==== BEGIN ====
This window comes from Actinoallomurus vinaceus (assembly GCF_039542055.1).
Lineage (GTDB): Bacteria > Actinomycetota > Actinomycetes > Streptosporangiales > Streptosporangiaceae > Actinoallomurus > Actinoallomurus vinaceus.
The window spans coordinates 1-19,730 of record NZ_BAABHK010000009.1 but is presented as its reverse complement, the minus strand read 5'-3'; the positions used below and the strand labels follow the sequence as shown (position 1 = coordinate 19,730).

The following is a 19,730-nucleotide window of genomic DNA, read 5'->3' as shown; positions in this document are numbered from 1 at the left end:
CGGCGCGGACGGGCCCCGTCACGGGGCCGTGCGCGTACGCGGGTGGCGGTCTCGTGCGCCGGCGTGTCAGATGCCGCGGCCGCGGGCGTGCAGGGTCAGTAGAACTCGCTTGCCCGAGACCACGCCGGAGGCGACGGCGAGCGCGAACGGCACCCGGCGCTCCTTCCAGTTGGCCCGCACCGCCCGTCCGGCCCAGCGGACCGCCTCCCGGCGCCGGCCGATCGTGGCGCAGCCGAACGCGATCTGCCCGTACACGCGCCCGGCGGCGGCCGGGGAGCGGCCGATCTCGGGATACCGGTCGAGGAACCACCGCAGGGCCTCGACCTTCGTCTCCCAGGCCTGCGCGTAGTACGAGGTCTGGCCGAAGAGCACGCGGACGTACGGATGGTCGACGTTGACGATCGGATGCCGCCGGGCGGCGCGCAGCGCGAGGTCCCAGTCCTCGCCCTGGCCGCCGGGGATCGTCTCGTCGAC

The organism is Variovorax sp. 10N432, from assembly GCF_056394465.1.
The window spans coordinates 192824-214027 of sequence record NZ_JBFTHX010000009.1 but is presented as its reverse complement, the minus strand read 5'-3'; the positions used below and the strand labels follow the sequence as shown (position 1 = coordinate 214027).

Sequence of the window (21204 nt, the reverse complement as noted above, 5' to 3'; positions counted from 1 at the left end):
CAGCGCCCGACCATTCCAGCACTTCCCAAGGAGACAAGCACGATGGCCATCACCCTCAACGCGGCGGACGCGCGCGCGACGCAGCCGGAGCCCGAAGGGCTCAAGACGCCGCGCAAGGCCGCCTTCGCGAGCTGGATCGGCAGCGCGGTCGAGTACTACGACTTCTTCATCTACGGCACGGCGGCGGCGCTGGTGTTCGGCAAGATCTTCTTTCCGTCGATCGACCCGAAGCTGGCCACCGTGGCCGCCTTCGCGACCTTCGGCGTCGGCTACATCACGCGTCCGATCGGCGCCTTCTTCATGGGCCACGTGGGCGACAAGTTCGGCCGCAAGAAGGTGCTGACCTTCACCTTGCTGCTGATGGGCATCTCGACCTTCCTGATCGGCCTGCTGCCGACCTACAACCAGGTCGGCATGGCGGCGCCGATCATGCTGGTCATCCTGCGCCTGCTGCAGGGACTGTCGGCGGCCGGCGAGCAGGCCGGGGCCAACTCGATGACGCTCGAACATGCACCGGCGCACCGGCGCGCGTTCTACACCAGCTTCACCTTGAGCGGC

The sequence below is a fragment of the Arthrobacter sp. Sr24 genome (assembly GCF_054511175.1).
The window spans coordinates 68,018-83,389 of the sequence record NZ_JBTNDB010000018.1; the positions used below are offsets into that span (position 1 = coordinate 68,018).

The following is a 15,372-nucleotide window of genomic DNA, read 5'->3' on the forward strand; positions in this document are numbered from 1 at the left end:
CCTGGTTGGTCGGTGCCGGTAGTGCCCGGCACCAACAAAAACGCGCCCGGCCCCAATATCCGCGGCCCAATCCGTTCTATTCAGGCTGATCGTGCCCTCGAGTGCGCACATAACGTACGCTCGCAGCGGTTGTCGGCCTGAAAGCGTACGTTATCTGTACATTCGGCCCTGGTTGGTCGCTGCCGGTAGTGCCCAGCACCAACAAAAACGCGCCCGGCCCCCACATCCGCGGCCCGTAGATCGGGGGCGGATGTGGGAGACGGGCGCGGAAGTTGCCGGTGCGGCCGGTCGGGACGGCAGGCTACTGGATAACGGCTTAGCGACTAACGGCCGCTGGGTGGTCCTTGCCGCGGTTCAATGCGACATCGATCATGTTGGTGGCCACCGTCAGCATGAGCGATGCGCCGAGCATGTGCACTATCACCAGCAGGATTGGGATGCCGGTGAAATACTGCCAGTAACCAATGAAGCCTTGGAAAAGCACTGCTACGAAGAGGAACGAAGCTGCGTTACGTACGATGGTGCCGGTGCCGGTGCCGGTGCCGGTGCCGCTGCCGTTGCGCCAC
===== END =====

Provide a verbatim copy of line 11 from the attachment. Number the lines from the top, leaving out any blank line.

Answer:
The window spans coordinates 68,018-83,389 of the sequence record NZ_JBTNDB010000018.1; the positions used below are offsets into that span (position 1 = coordinate 68,018).